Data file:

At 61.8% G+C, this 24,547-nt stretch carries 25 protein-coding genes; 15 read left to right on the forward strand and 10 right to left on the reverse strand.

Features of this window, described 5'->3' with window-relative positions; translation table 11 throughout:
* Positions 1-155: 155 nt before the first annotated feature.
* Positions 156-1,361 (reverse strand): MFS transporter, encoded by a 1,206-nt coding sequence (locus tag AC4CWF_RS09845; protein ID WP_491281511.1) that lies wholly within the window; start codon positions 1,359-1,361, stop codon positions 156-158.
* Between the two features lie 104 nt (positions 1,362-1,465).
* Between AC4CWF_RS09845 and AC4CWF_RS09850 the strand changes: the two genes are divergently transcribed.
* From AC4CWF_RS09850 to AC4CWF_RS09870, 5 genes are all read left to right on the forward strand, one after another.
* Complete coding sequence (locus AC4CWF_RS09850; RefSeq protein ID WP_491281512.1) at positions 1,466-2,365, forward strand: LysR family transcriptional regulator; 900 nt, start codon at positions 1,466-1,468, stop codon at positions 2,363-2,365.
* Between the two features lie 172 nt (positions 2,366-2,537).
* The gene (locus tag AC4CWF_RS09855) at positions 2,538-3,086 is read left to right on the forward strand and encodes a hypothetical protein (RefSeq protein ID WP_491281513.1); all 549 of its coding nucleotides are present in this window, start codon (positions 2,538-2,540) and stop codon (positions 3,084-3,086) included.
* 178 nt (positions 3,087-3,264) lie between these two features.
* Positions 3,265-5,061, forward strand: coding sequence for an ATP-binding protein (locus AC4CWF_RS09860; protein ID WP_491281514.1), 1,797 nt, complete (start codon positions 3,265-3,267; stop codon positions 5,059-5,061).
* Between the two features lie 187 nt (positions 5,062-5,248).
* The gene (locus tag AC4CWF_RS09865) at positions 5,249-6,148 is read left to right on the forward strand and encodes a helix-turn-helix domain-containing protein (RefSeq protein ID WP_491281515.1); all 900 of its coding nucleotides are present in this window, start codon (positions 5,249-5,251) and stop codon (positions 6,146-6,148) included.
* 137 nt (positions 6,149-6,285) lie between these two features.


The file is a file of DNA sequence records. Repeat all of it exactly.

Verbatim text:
At 61.8% G+C, this 24,547-nt stretch carries 25 protein-coding genes; 15 read left to right on the forward strand and 10 right to left on the reverse strand.

Features of this window, described 5'->3' with window-relative positions; translation table 11 throughout:
* Positions 1-155: 155 nt before the first annotated feature.
* Positions 156-1,361 (reverse strand): MFS transporter, encoded by a 1,206-nt coding sequence (locus tag AC4CWF_RS09845; protein ID WP_491281511.1) that lies wholly within the window; start codon positions 1,359-1,361, stop codon positions 156-158.
* Between the two features lie 104 nt (positions 1,362-1,465).
* Between AC4CWF_RS09845 and AC4CWF_RS09850 the strand changes: the two genes are divergently transcribed.
* From AC4CWF_RS09850 to AC4CWF_RS09870, 5 genes are all read left to right on the forward strand, one after another.
* Complete coding sequence (locus AC4CWF_RS09850; RefSeq protein ID WP_491281512.1) at positions 1,466-2,365, forward strand: LysR family transcriptional regulator; 900 nt, start codon at positions 1,466-1,468, stop codon at positions 2,363-2,365.
* Between the two features lie 172 nt (positions 2,366-2,537).
* The gene (locus tag AC4CWF_RS09855) at positions 2,538-3,086 is read left to right on the forward strand and encodes a hypothetical protein (RefSeq protein ID WP_491281513.1); all 549 of its coding nucleotides are present in this window, start codon (positions 2,538-2,540) and stop codon (positions 3,084-3,086) included.
* 178 nt (positions 3,087-3,264) lie between these two features.
* Positions 3,265-5,061, forward strand: coding sequence for an ATP-binding protein (locus AC4CWF_RS09860; protein ID WP_491281514.1), 1,797 nt, complete (start codon positions 3,265-3,267; stop codon positions 5,059-5,061).
* Between the two features lie 187 nt (positions 5,062-5,248).
* The gene (locus tag AC4CWF_RS09865) at positions 5,249-6,148 is read left to right on the forward strand and encodes a helix-turn-helix domain-containing protein (RefSeq protein ID WP_491281515.1); all 900 of its coding nucleotides are present in this window, start codon (positions 5,249-5,251) and stop codon (positions 6,146-6,148) included.
* 137 nt (positions 6,149-6,285) lie between these two features.